Reading this, my initial reaction is, “No duh.” All four of these seem no-brainers to me, the sine quas non that define Christianity to my as-yet evangelical brain. Until coming to the Catholic Church, I had never been a part of a church that didn’t adhere to these four tenets. Without any one of these, a church of my evangelical youth would have seemed to be lacking something essential. These certainly provide a good, sturdy definition.

I still don’t know who is evangelical. And asking, “Is your church evangelical?” hasn’t so far gotten the response I’m looking for. I asked a Reformed friend and fellow classicist, and he responded, “Of course we believe in the Gospel!” How do people “get saved” in different churches? The presence of a personal conversion experience seems to be the most visible mark of evangelicalism. Southern Baptists are evangelical; Pentecostals are evangelical; what about Methodists? I know historically, Methodists have been evangelical — but according to the wiki, United Methodists are considered mainline. Now, what the heck is “mainline,” besides “not evangelical”? This again, seems a term searching for a definition.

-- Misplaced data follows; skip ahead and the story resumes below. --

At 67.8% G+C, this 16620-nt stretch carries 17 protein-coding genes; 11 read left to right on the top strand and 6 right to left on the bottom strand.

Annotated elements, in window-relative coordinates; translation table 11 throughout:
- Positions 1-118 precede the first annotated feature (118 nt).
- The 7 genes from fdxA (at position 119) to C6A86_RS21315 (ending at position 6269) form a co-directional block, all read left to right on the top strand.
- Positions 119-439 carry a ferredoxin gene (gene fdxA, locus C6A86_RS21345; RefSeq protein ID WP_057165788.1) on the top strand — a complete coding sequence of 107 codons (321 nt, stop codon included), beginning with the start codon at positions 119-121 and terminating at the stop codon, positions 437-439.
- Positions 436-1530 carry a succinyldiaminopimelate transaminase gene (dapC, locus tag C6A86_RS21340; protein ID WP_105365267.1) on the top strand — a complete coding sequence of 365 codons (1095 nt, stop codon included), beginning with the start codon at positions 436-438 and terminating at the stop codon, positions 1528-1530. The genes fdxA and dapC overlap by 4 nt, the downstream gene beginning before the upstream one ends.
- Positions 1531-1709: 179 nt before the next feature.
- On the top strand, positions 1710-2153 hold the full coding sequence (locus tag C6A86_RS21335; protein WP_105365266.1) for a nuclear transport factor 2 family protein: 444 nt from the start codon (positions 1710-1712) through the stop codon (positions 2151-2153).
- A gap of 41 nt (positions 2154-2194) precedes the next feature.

Since I’ve been on this road, I’ve been reluctant to use the term “conversion” in referring to my becoming Catholic, since in common parlance, “to convert” connotes a changing of form or character:

con·vert (kən-vûrt´) v. con·vert·ed, con·vert·ing, con·verts v.tr.
1. To change (something) into another form, substance, state, or product; transform: convert water into ice.
2. To change (something) from one use, function, or purpose to another; adapt to a new or different purpose.
3. To persuade or induce to adopt a particular religion, faith, or belief.
. . .